# # Key concepts

## # High-level design diagram

Data processing consists of three phases.

## # Phase 1. Parsing and construction of ASTs

Formulas need to be parsed and represented as a
so-called
Abstract Syntax Tree (opens new window)
(AST). For example, the AST for `7*3-SIN(A5)`

will look
similar to this graph:

## # Phase 2. Construction of the dependency graph

HyperFormula needs to understand the relationship between cells and
find the right order of processing them. For example, for a sample
formula `C1=A1+B1`

, it needs to process first `A1`

and `B1`

and
then `C1`

. Such an order of processing cells - also known as
topological order (opens new window)
exists if and only if there is no cycle in the dependency graph.

There can be many such orders, like so:

Read more about the dependency graph.

## # Phase 3. Evaluation

It is crucial to evaluate cells efficiently. For simple expressions, there is not much room for maneuver, but spreadsheet-like data sets definitely need more attention.

## # Grammar

For parsing purposes, the library uses the Chevrotain (opens new window) parser, which turns out to be more efficient than popular Jison (opens new window). The language of acceptable formulas is described with an LL(k) grammar using Chevrotain Domain Specific Language. See details of the grammar in the FormulaParser (opens new window) file.

## # Repetitive ASTs

A first natural optimization could concern cells in a spreadsheet which store exactly the same formulas. For such cells, there is no point in constructing and storing two ASTs which would be the same in the end. Instead, HyperFormula can look up the particular formula that has already been parsed and reuse the constructed AST.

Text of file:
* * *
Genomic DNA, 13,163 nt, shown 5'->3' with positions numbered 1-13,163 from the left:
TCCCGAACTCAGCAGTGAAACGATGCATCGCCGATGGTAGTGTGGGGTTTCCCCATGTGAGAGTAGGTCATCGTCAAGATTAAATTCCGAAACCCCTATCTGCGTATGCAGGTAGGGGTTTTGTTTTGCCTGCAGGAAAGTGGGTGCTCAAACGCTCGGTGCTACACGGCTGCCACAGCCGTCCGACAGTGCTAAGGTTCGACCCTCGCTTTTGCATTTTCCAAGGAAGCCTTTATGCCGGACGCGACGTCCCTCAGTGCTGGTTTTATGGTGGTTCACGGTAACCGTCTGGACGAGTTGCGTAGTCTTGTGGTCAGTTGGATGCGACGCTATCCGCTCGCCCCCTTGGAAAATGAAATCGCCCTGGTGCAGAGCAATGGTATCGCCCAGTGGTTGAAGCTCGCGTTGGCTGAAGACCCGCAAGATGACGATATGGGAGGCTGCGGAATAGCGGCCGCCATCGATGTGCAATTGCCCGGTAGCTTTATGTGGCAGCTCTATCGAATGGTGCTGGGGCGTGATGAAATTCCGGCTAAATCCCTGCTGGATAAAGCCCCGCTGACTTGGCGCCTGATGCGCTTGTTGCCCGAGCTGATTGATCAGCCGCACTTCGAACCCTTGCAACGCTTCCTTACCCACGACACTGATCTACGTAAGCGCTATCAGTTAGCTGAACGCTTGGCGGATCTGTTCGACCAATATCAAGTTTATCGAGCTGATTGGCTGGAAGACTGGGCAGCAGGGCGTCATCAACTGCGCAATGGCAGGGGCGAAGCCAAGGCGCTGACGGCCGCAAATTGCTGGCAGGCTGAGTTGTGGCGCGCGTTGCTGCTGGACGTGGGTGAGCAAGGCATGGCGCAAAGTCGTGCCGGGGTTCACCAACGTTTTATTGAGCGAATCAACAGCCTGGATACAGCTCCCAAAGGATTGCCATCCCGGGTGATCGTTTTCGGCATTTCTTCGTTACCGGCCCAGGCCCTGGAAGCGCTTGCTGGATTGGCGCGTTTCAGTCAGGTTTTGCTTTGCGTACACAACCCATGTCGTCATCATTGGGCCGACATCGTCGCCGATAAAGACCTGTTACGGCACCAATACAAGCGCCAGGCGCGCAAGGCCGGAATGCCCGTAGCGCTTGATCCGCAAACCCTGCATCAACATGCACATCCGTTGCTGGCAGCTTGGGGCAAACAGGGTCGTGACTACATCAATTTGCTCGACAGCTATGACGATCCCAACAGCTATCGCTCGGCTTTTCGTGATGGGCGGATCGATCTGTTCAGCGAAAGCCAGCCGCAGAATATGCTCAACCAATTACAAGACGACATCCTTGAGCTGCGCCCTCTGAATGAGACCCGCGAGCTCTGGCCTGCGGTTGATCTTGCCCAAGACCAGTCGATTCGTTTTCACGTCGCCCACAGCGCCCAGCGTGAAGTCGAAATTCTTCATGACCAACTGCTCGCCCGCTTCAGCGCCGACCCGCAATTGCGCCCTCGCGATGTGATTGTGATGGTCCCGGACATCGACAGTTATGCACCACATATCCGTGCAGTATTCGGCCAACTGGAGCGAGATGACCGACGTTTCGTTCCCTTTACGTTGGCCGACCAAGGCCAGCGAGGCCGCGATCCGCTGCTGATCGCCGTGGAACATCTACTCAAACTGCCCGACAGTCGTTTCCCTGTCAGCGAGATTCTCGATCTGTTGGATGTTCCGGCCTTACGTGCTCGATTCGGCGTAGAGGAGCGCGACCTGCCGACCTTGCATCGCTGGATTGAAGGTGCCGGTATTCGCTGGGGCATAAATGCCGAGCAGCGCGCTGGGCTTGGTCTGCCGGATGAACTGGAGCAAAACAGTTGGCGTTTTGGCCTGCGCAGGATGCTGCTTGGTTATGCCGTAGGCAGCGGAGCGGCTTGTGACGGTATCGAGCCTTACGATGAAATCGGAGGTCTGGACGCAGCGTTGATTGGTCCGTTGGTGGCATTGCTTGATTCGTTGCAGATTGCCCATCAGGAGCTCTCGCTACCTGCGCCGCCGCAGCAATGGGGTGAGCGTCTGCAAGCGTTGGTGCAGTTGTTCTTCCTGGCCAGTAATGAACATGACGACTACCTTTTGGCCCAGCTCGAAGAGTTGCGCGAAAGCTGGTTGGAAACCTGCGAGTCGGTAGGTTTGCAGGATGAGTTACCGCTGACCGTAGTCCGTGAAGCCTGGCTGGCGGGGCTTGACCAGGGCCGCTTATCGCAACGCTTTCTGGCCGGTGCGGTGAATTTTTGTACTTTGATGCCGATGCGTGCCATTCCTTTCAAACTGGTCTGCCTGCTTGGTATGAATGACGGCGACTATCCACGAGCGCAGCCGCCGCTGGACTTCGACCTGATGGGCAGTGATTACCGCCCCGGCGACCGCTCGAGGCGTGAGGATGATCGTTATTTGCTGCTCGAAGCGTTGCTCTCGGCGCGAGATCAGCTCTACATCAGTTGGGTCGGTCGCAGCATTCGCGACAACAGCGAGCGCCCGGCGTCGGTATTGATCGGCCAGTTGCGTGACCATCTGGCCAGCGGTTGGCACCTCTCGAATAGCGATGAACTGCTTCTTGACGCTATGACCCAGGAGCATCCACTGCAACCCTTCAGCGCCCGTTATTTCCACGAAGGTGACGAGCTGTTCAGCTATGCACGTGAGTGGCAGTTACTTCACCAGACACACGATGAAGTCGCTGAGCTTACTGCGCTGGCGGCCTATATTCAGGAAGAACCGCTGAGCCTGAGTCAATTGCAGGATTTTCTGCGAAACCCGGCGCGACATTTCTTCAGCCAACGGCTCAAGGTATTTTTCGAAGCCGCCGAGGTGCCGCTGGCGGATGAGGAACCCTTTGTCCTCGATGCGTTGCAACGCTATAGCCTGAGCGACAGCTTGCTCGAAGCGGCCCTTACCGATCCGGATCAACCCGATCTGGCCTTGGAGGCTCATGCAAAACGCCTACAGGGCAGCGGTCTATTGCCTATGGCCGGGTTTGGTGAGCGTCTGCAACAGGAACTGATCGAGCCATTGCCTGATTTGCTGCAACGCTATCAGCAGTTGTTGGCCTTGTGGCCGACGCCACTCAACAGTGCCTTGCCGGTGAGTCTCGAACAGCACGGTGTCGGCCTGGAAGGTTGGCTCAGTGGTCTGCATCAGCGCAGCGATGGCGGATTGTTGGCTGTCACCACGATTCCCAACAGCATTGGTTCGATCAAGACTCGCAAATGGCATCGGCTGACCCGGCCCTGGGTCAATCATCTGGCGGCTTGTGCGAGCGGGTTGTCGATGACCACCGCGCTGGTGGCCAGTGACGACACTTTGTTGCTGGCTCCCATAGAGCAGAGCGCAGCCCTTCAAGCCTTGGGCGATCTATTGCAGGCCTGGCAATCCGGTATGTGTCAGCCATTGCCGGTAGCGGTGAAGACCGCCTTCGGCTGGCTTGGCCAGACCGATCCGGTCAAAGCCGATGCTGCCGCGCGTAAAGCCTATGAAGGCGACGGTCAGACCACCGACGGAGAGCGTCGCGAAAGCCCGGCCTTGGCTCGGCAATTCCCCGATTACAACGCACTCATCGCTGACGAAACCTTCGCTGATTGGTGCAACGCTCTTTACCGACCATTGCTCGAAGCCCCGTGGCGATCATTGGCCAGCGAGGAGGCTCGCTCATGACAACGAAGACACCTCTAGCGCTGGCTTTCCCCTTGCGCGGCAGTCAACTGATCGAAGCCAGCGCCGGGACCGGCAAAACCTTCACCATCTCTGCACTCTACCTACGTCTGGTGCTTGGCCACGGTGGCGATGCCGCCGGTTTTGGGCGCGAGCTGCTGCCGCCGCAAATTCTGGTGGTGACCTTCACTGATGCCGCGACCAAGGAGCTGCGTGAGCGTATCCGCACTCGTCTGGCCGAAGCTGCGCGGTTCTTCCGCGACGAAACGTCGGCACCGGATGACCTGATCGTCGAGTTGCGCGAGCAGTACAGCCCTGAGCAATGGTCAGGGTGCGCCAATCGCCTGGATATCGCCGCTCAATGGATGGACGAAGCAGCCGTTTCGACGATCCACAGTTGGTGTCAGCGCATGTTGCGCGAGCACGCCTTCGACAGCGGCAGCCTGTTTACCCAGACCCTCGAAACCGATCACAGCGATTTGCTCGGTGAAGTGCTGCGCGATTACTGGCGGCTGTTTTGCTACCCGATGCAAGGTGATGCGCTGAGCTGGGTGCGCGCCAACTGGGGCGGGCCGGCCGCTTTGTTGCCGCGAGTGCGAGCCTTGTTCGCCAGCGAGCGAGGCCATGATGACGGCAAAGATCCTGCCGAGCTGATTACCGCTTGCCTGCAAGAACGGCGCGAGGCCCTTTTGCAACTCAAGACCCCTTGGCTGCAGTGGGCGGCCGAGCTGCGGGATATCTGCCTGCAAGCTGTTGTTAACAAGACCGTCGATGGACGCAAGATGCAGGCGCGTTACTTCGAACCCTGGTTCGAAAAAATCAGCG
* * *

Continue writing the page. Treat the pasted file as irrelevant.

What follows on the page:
A scenario with repeating formulas is somewhat idealized; in practice, most formulas will be distinct. Fortunately, formulas in spreadsheets usually have a defined structure and share some patterns. Neighboring cells often contain similar formulas, especially after filling cells using a fill handle (that little square in the bottom right corner of a visual cell representation). For example:

`B2=A2-C2+B1`

`B3=A3-C3+B2`

`B4=A4-C4+B3`

`B5=A5-C5+B4`

- and so on...

Although the exact ASTs for these formulas are different, they share a common pattern. A very useful approach here is to rewrite a formula using relative addressing of cells.

## # Relative addressing

HyperFormula stores the offset to the referenced formula. For example
`B2=B5 + C1`

can be rewritten as `B2=[B+0][2+3] + [B+1][2-1]`

or in short
`B2=[0][+3] + [+1][-1]`

. Then, the above example with `B2,B3`

, and `B4`

can be rewritten as `B2=B3=B4=[-1][0] - [1][0] + [0][-1]`

. Now the three
cells have exactly the same formulas.

By using relative addressing HyperFormula unifies formulas from many cells. Thanks to that, there is no need to parse them all over again. Also, with this approach, the engine doesn't lose any information because by knowing the absolute address of a cell and its formula with relative addresses, it can easily retrieve the absolute addresses and compute the result.

## # Laziness of CRUD operations

After each CRUD operation, like adding a row or column or moving cells, references inside formulas may need to be changed. For example, after adding a row, we need to shift all references in the formulas below like so:

In more complex sheets this can lead to similar transformations in many formulas at once. On the other hand, such operations do not require an immediate transformation of all the affected formulas.

Instead of transforming all of them at once, HyperFormula remembers the history of the operations and postpones the transformations until the formula needs to be displayed or recalculated.